I wonder, is there a problem here to begin with?
Sometimes we interpret what we consider abnormal behavior on the part of others as a problem that needs to be fixed. This is not necessarily so. For example, a friend of mine has a wife who cries quite frequently (by male standards - i.e. maybe once or twice a month?). He told me that every time that happens he feels uncomfortable and tries to come up with ways to calm her down. This includes (a) distractions; (b) presenting the glass as half-full; (c) admonishion; (d) assumption of blame and escape, with inevitable period of 'bad mood' for a limited duration. After a while all this began to irritate his wife and she finally psychoanalyzed the situation, and asked whether he thinks her crying is a problem to be solved.
Why, indeed it is a problem when people cry, isn't it? We learn from childhood that cryling is kind of a 'last resort' of a response. Therefore, when this threshold is reached we assume that somethign has gone wrong to the point where it cannot be left unattended, and we rush to fix it.
Now the kicker: Turns out, not necessarily. To his wife, crying was an absolutely healthy and normal coping strategy with all kinds of crap. In other words, it was -- from her perspective -- her normal way of handling some kind of stress or sadness that happens now and then and is just a part of life. On the opposite, if she were to hold it all inside and let it build, it could have evolved into more serious psychological issues (like depression). Basically, she totally flipped the script on him. It turned out he was making a bigger deal out of it than she was.
In case you are interested, now when my friend's wife cries, his default is to let her go at it for a bit while minding his own business, then (after she is done) ask if there's something he can do to help, or if she wants to share, then (if she does) simply LISTEN FOR A LITTLE WHILE, without giving ANY advice or solving any problems, unless she specifically asks for it. Usually a 5 minute rant is all there is to it, and then they go on making weekend plans or whatever else. Non-crisis averted.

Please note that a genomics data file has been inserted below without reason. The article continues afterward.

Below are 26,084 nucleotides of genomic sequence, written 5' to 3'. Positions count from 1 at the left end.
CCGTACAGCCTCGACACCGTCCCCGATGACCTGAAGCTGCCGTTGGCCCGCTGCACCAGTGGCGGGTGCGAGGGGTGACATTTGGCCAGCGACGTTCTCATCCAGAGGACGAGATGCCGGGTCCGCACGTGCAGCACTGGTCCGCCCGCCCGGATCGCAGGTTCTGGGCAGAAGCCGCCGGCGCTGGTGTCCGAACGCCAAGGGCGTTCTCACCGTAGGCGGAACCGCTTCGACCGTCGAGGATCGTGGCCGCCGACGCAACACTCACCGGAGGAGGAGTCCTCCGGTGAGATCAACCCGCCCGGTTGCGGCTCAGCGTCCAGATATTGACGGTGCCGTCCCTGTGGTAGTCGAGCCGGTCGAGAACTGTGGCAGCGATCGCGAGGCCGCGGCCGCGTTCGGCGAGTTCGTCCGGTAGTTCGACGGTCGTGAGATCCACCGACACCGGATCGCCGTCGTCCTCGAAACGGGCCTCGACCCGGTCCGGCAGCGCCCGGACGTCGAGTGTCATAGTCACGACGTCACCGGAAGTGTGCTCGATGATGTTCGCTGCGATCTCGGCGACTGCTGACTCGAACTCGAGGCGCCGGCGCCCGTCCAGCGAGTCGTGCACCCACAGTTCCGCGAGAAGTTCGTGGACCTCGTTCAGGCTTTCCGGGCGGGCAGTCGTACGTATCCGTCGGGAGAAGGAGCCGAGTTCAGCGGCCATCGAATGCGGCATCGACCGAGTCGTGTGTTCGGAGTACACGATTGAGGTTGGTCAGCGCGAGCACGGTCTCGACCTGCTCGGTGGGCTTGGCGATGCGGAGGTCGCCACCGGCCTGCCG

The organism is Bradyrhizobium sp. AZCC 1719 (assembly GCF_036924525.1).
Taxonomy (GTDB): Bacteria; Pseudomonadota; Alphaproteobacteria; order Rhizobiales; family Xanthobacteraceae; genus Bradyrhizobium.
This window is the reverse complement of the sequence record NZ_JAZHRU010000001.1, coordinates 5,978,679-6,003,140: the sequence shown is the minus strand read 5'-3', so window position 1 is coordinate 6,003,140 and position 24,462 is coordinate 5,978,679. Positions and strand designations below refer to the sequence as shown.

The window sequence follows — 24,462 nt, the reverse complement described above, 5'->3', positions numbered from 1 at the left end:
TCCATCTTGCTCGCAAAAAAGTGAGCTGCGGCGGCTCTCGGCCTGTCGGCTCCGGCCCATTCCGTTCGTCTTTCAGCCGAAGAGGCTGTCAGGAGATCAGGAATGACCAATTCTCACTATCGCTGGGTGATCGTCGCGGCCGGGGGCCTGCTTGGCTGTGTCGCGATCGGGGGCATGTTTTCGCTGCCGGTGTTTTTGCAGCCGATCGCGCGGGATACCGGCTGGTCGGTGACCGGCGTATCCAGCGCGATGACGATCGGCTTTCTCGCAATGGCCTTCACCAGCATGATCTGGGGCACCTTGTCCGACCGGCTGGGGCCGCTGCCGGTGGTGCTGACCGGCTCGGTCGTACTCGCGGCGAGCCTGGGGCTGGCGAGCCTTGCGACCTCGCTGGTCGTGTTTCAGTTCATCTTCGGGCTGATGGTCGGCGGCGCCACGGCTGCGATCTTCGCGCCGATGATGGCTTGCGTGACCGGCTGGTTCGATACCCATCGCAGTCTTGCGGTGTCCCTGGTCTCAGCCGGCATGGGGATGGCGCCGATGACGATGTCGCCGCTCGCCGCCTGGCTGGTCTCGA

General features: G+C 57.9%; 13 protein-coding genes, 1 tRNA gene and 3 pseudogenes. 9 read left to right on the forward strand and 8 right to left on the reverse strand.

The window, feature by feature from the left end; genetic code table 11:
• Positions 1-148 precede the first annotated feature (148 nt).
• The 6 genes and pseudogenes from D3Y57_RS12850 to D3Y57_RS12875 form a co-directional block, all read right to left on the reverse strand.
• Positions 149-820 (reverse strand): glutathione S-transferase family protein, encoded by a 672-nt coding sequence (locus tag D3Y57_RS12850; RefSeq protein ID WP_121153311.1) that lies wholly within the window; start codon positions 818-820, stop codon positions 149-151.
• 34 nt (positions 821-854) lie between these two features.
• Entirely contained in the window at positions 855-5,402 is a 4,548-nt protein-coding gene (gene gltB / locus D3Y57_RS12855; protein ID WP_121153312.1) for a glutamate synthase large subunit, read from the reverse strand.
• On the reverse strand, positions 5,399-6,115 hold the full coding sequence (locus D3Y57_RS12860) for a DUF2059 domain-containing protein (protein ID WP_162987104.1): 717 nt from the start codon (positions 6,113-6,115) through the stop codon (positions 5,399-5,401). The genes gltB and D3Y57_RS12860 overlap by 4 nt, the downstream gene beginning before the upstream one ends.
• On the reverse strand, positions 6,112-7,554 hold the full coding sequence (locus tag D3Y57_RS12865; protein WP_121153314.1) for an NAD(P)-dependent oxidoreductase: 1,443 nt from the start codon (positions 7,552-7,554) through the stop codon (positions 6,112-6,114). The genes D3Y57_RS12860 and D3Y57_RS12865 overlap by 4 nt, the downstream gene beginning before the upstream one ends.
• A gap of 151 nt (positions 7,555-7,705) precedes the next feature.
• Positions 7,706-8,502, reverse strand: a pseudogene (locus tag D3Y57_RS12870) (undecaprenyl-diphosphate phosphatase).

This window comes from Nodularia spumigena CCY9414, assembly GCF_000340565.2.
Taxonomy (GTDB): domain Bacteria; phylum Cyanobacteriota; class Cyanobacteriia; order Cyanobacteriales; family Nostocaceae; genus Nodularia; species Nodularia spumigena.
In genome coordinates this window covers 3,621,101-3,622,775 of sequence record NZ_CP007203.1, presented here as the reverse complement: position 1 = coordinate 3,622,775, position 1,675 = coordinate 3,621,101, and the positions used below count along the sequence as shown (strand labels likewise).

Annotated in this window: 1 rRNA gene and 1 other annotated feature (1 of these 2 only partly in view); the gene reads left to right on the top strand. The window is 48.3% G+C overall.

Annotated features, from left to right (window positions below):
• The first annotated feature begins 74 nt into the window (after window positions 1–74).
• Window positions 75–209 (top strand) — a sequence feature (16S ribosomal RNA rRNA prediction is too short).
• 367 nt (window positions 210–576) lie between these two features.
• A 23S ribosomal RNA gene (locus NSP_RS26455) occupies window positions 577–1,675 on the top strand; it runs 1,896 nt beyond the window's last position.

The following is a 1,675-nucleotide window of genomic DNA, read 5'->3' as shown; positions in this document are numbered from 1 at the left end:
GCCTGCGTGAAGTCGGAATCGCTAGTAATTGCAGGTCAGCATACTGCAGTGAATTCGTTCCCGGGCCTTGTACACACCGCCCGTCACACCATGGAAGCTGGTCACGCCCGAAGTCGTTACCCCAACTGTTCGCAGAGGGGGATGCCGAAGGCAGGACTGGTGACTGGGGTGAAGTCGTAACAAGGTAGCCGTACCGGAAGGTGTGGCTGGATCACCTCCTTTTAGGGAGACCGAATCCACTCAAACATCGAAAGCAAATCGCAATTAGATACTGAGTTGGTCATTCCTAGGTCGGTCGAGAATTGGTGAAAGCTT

Could it be that an emotional reaction is Rainman's best strategy for releasing some psychological pressure, and if that pressure is not allowed to be let out in the best way he knows how, it could lead to deeper problems down the road?
The moral of the story is, we often make assumptions about others based on our own understanding of the world, and act on these assumptions without first testing them for validity. Could the moral of that story be applicable to this case? You be the judge, but I wanted to share this as something to ponder in relation to your Rainman. Perhaps freaking out emotionally is just how he handles mild constructive feedback, and it's not a judgmenta against either you or your team, and not a problem to be fixed. If this could be a remote possibility, I suggest a very brief informal 1-on-1 to ask him (very politely) that you noticed he has appeared a bit phased by some of the discussion in the meetings and seems to need time to recover.
Just share it as an observation and ask whether this is something you or the team need to be concerned about. Let him adjust your perception and suggest strategies for deescalating such situations, if indeed any deescalation is necessary or desired from his standpoint. Make sure to lace this conversation with a good-size dollop of praise.
I have a suspicion that letting him guide how such situations are handled may be the best approach, rather than assuming out of the gate that it's a problem to be solved and trying one tactic after another (possibly leading to some real issues down the road), when in reality this could be better off left alone. Letting go of a problem is sometimes the only right way to address it. In our action-oriented business culture we do not often consider inaction as an option, but sometimes it works better than anything else.
One last thought. If 80% of the 'emotional response' behavior is associated iwth Rainman's attendance of code review meetings, might it be possible to let him decide whether he prefers to attend those, or to communicate regarding the code in some other way? Perhaps he is much better at taking feedback on instant messenger, or by email, or in a one-on-one 'follow up' meeting with you where you share the outcomes of the code review that concern him, than in a group face-to-face format? Some people have handicaps in regards to specific communication modalities, which fall away and become non-issues in other modalities (e.g. that buddy of yours who always prefers calling instead of emailing, or vice versa). Might be worth a try - as long as it's cool with him and doesn't make him feel singled out or isolated, of course...again, let him guide this and you should be fine. Good luck!